Pima County, Arizona, is moving to fingerprint more employees who work with kids and populations who need special assistance, who deal with sensitive data, or who have access to critical infrastructure facilities such as wastewater treatment plants; “We don’t want guys with criminal backgrounds knowing how our radio system is constructed. The same with wastewater, which could be compromised,” John Moffatt, the county’s director of Strategic Technology Planning, said

  • Wastewater treatment lowers pathogen levels

    New analysis shows that pathogens levels in municipal water have dropped since the implementation of federal regulations on treating sewage in 1993; these treatment guidelines have proven to be extremely effective with 94 percent to 99 percent of all pathogens in biosolids eliminated after wastewater treatment

  • Seaweed: the new trend in water purification

    UConn biologist Charles Yarish is turning his enthusiasm for seaweed into a new system for cleaning up waterways; Yarish’s most recent endeavor will use seaweeds to clean up pollution from human sources, as well as waste from fish and even people; this approach, dubbed extractive aquaculture or bioextraction, promises to use the physiological properties of seaweeds and other organisms to clean up excess nutrients in polluted areas, making them healthier, more productive, and more economically viable

  • Freshwater sustainability challenges shared by Southwest and Southeast

    Twenty-five years ago, environmentalist Marc Reisner published Cadillac Desert: The American West and Its Disappearing Water, which predicted that water resources in the West would be unable to support the growing demand of cities, agriculture, new research offers new support for most of Reisner’s conclusions, using data and methods unavailable to him in 1986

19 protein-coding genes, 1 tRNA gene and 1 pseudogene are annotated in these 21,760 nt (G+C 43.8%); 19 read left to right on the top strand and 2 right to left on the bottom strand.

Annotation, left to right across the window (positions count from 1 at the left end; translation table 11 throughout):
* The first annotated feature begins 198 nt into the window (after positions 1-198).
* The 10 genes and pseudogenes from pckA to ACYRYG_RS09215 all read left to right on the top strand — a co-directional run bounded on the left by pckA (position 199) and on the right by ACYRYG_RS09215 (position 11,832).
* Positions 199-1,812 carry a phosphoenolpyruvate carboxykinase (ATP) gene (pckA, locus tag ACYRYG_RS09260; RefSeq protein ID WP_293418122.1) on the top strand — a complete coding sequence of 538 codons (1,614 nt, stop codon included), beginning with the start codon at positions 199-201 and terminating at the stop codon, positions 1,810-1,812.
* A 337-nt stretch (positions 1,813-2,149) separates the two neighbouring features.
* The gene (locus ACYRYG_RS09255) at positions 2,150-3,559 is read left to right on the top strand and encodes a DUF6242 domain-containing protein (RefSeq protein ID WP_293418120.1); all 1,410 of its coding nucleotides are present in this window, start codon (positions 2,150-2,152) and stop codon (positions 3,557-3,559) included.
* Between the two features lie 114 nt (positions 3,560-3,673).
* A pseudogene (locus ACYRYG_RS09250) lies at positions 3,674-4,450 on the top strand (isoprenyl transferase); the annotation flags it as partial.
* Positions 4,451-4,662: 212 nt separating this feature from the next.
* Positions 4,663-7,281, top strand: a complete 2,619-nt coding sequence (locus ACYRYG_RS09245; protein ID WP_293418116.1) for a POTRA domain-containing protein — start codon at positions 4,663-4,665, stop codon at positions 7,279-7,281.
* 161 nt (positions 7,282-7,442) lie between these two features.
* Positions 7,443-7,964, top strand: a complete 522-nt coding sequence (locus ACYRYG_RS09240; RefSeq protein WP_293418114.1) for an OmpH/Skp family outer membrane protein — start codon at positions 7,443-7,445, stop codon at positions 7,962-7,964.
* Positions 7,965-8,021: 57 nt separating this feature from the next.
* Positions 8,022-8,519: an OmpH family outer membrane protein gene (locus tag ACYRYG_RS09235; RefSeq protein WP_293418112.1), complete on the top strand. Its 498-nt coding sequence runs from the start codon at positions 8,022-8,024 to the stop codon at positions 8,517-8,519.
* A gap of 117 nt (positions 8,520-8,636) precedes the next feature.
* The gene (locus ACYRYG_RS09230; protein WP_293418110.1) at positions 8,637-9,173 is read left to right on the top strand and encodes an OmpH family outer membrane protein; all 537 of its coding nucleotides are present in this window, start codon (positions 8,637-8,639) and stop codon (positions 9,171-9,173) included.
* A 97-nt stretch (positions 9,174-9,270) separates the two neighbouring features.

• Haiti's escalating crises come down to lack of clean water

    Haiti’s corrupt and indifferent government has done little to improve water and sanitation since a 12 January earthquake, making it likely that the cholera epidemic there will continue to spread; even before the quake, more than a third of Haitians lacked access to clean water; now, more than two-thirds of Haitians have no access to clean water; less than one-fifth of the population has access to a simple latrine or toilet

  • Nature's desalination: bacteria turn salty water fresh

    The growing global shortage of water has led to a growing interest in desalination to produce fresh water from seas and estuaries; conventional desalination plants, however, consume large amounts of energy; the solution: a bug-powered desalination cell that takes salt out of seawater

  • One in five global businesses affected by growing water shortages

    Experts say that by 2030 global water demand would outstrip supply by 40 percent; a new survey reveals that we do not have to wait that long: drought, shortages, flooding, and rising prices are already damaging companies in water-intensive industries

  • China to push sea water thousands of miles inland

    Chinese officials say they have a found a solution to uninhabitable deserts of Xinjiang in west china: pump raw sea water thousands of miles from the coast to fill Xinjiang’s dried-up salt lakes and desert basins in the hope that it will evaporate and encourage rainfall over drought-stricken areas of northern and northwestern China; the sea water would be carried through a pipeline made of plastic and fiberglass; water experts have condemned the proposal